Sunday, June 12, 2016

The Janey of today

On my Facebook feed today, a picture from three years ago came up, which I re-shared, a picture of Janey looking at herself in the reflection of the John Hancock building.  I love that picture.  I think it's my favorite of all the pictures I've taken of Janey.  It struck me a lot today, looking at it, how much Janey has changed in the time since it was taken.

The Janey of today is a very different girl than the Janey of three years ago.  She even looks a lot different.  When she was in the hospital a year ago, her hair got so hopelessly tangled we ended up cutting it short.  When it grew back, it came in very curly, like her brothers' hair, although up until that point it had been pretty straight.  It also was darker in color, more of a light brown than blonde.  She is also a lot taller and a lot more mature looking.  She looks much older than her 11 years, not younger than her years as she did as a little girl.

It goes a lot further than looks, though.  Especially over the last year, Janey is far calmer than she used to be.  Her outbursts and screaming spells still happen, but less than before, by far.  She hasn't had a day in a while, knock on wood, where she cried all day.  Those days used to be fairly common.

However, there are parts of the differences in Janey that are less positive.  A big one is speech.  She talks less than I think she ever has, except for when she was two, before her regression.  It's extremely rare to hear a complete sentence from her any more.  Most of her speech is single words now and then, or short well-used phrases "Cuddle on Mama's bed! Want cheese!  Socks on! Want shower!"  I read old blog posts and sometimes it's very hard reading what she used to say.  Her talking has always ebbed and flowed, but this low ebb has lasted a while.

In general, Janey is more introverted than she used to be.  The other day, I realized she had barely interacted with us all day.  She watched YouTube on her iPad, or videos on TV.  She takes car rides with us, and listens to music and looks out the window.  Hours can go by when she doesn't ask for anything or need anything.  At first, this was a bit of a break.  At times, it still is.  But something feels lost.  I feel sometimes like her personality is slipping away a bit.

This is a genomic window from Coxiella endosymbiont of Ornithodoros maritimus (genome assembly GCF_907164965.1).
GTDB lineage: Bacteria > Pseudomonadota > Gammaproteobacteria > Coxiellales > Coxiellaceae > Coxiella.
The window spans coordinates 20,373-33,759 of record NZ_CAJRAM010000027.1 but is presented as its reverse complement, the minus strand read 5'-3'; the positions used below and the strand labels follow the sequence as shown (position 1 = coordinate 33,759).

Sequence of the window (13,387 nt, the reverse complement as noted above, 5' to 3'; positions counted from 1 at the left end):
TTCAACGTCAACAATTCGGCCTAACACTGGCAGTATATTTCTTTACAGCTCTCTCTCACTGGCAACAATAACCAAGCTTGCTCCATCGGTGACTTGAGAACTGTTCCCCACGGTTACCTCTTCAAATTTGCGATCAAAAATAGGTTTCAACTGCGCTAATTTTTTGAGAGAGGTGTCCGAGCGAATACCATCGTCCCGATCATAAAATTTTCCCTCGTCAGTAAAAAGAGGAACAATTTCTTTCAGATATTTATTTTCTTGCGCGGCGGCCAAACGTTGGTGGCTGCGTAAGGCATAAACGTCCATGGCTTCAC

Who is Janey today?  She's a beauty, if I might say so myself.  She's a lover of music, as much as ever.  Out of the blue she'll ask for a song she hasn't heard in ages, or will start singing it.  She's a great user of computers, at least in terms of opening YouTube, picking videos, switching between them and knowing which ones to put on to make the other she wants show up in the suggested list.  She's a great eater of good food, much more than I am.  She asks for "soup", which is kale with olive oil and hot sauce, all the time.  She's, most of the time, a pretty good sleeper.  She loves a good ride to anywhere or no-where.

Janey is also, though, a person with very, very little speech.  She is someone who has almost no traditional academic skills.  She can't read, write, do math, name her shapes or colors---although I know she knows much more than she can show, what she can show is very little.  She's someone who is unable to tell us things we need to know for her basic safety---if she hurts, if something upsets her when she isn't with us (or often even when she IS with us).  She will not be capable of living on her own, ever, unless a miracle happens.  She will not hold a job.  No matter how you look at it, no matter how much we accept her as she is, and we do, no matter how much we love her, and we love her beyond all words, she is extremely disabled.

What are my hopes for the Janey of today, and of tomorrow?  I hope we are able to care for her at home for a very long time.  I hope she is always treated with dignity and kindness.  I hope she is able to enjoy life, to do the things that bring her pleasure.  I hope when we are gone, the world is ready for her.  I hope by that time, there is a place for her, a place she can live her life to its fullest.  I hope she is always as happy as she was that day she saw herself reflected, a beautiful person inside and out.

3 comments:

Vijaya said...

Hi Suzanne ,

Very honest and touching post . your writing is honest and beautiful .I have a son with autism . I cannot leave his side EVER until i am gone.

They say Time heals almost everything,give it time . I somehow feel our children will be happy with all the help they get, they will live a happy life . Hugs .

pianorox said...

She is beautiful and so are you!

juliana said...

Oh my, I just discovered your blog and read like 5 pages worth of posts in one go. My son is also on the spectrum and it feels a little less lonely to read blogs like yours. I'm relieved you are so honest.